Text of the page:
Month: October 2011

Will these cartoons be funny in other countries?

I was recently in New York as part of my Humor Code travels, and I  met Paul Noth, a cartoonist whose work appears in The New Yorker.  We talked about the types of cartoons that might have broad (even universal) appeal. He kindly agreed to a video interview: Comedy often doesn’t translate well across cultures. […]

The streak is over

I launched my blog on August 3, 2010.  Since then, I have posted 82 entries, and I have not missed a Wednesday post.  That streak is now over. Although, technically, I am posting today, I don’t have new content. If you are disappointed, please let me know. It will help to know that people care.  […]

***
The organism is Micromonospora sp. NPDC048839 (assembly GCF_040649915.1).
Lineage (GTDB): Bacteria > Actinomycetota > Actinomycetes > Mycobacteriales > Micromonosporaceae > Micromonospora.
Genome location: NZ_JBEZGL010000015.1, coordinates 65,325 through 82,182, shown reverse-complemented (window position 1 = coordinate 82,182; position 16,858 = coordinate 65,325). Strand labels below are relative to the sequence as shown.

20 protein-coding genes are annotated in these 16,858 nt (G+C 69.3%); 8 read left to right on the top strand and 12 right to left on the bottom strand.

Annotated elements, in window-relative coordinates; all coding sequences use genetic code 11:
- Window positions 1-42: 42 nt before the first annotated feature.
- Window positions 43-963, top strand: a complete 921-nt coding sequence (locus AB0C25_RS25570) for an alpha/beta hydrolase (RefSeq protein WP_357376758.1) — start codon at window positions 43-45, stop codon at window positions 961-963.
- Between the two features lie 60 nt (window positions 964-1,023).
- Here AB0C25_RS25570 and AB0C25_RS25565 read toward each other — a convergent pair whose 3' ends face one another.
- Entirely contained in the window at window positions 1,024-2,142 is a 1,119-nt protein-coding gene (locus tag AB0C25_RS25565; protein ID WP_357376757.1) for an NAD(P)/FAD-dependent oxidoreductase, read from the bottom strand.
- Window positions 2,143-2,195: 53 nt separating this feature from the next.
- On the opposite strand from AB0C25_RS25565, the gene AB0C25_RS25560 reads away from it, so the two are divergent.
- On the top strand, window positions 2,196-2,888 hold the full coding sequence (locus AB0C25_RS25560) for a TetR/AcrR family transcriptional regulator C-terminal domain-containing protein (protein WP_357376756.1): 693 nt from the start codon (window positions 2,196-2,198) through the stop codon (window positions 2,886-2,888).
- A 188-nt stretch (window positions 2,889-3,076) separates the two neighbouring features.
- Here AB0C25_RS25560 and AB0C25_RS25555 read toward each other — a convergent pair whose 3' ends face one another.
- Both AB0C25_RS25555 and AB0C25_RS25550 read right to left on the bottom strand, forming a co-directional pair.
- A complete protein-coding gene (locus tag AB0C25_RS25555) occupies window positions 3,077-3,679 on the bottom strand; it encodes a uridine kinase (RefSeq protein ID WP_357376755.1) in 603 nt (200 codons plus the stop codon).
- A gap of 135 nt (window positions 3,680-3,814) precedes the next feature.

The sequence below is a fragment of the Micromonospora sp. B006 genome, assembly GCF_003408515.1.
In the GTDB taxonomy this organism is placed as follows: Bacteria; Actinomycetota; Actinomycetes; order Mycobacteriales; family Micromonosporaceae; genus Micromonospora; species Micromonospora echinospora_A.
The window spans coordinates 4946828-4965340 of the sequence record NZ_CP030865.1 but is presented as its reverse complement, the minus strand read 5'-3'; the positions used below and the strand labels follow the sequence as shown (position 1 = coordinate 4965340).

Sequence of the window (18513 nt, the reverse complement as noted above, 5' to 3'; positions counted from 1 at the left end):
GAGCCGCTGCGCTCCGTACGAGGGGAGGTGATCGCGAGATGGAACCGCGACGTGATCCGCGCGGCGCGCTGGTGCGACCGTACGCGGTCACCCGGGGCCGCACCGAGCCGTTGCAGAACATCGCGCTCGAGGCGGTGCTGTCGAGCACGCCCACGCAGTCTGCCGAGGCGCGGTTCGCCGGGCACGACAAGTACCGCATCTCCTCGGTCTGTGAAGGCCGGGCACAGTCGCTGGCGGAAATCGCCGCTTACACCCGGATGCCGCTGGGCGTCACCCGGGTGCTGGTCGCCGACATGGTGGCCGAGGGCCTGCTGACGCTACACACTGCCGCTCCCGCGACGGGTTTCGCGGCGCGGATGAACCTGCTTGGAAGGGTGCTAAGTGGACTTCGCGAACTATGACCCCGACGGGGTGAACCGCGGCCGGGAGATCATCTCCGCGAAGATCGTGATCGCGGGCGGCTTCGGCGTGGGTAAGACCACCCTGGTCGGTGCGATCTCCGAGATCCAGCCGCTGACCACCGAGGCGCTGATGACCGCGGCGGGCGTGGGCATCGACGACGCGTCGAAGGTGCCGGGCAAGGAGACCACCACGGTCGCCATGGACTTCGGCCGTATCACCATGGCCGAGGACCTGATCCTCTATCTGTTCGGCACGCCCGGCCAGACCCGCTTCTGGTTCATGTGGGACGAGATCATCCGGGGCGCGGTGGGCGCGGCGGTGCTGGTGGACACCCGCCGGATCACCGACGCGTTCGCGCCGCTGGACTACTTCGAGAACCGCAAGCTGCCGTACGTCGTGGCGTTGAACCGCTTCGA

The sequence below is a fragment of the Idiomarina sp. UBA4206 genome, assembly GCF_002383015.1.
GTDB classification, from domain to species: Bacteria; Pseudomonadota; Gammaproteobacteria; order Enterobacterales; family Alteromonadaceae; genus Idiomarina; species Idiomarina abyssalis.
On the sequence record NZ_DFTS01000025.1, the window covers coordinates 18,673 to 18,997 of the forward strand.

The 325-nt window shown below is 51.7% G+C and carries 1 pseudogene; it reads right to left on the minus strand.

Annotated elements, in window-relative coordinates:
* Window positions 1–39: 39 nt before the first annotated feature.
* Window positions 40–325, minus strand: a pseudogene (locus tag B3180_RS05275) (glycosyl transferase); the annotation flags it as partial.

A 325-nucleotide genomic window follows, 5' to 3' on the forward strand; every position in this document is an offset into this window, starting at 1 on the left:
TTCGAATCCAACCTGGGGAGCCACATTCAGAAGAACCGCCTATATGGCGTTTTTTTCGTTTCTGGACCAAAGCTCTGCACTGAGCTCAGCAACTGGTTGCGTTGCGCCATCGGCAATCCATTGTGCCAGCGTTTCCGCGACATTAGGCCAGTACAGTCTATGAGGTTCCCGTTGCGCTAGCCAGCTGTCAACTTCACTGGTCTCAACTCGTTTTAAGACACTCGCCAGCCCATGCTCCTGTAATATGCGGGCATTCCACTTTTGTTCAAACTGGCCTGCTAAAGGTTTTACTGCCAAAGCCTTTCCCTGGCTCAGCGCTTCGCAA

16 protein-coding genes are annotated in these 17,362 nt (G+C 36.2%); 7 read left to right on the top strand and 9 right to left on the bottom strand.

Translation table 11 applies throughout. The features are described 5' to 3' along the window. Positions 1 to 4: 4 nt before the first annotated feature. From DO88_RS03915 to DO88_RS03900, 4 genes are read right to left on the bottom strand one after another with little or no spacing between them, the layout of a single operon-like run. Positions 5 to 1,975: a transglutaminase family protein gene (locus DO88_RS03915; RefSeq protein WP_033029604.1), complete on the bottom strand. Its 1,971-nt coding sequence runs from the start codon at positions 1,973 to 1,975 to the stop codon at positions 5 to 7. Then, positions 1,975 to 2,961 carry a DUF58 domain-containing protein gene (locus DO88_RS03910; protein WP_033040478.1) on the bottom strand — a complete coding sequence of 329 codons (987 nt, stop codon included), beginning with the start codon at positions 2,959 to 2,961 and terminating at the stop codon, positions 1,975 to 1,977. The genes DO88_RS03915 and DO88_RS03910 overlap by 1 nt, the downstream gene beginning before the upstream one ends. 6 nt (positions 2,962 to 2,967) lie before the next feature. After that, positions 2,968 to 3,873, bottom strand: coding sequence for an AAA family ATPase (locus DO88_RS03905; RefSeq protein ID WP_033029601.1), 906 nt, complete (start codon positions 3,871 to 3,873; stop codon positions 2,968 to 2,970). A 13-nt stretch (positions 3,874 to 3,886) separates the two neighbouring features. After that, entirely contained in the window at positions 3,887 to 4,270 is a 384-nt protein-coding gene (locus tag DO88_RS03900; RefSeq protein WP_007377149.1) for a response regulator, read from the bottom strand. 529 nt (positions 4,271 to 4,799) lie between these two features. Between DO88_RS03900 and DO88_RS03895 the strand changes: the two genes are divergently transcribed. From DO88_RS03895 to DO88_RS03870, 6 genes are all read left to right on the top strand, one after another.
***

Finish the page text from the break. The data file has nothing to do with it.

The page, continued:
Why are people with low self-esteem doormats?

My old friend and former roommate, Tony Hermann, is doing research on self-esteem. Recently, I asked him: Why are people with low self-esteem doormats? His answer is consistent with recent research in psychology that positives and negatives should be treated as distinct constructs and not as opposites along a single continuum. Said in a way […]

Can a Joke Prevent an Unwanted Pregnancy?

With Joel Warner. Adapted from our Wired.com post. The National Campaign to Prevent Teen and Unplanned Pregnancy has a problem: Seven out of 10 pregnancies among unmarried 18-to-29-year-olds in this country are unplanned. The organization also has an unusual potential solution: comedy. Unlike the organization’s work with teens, the goal is not to get the […]